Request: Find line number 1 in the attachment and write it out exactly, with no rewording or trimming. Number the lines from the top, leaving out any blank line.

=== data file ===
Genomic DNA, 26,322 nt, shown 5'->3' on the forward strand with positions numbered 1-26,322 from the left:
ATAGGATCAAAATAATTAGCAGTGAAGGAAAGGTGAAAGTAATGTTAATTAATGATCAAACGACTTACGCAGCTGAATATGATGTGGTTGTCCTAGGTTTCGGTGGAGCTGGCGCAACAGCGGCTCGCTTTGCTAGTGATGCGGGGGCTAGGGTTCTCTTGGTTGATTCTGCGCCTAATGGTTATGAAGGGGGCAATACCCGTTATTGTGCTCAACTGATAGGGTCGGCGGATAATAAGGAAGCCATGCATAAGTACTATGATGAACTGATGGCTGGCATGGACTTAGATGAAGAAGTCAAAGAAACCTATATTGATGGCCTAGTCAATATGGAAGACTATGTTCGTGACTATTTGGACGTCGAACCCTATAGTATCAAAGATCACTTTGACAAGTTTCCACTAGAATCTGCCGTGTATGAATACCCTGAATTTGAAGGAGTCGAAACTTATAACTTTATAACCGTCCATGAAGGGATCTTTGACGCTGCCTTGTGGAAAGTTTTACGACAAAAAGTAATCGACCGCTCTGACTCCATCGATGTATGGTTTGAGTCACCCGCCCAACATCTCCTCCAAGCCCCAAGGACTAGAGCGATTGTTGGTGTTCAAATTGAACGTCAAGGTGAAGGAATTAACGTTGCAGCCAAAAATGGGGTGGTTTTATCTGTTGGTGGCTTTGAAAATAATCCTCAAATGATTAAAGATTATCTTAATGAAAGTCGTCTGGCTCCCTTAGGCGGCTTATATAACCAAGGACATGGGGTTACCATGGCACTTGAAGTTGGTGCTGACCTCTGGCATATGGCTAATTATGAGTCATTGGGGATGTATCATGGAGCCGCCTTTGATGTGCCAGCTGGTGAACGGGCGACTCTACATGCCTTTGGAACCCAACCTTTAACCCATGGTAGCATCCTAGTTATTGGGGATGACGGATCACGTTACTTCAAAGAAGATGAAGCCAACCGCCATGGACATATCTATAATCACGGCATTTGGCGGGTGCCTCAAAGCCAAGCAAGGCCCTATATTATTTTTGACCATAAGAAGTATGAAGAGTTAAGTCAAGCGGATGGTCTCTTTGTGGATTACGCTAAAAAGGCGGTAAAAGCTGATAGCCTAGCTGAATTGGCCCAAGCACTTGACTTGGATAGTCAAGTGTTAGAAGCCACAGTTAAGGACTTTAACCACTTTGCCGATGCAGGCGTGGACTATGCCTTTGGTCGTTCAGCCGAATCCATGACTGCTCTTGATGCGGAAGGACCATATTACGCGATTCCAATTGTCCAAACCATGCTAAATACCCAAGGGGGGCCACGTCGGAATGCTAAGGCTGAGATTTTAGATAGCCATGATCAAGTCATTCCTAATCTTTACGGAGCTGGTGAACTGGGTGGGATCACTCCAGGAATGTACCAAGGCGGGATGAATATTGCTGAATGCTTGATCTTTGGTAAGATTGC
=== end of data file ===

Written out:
Genomic DNA, 26,322 nt, shown 5'->3' on the forward strand with positions numbered 1-26,322 from the left: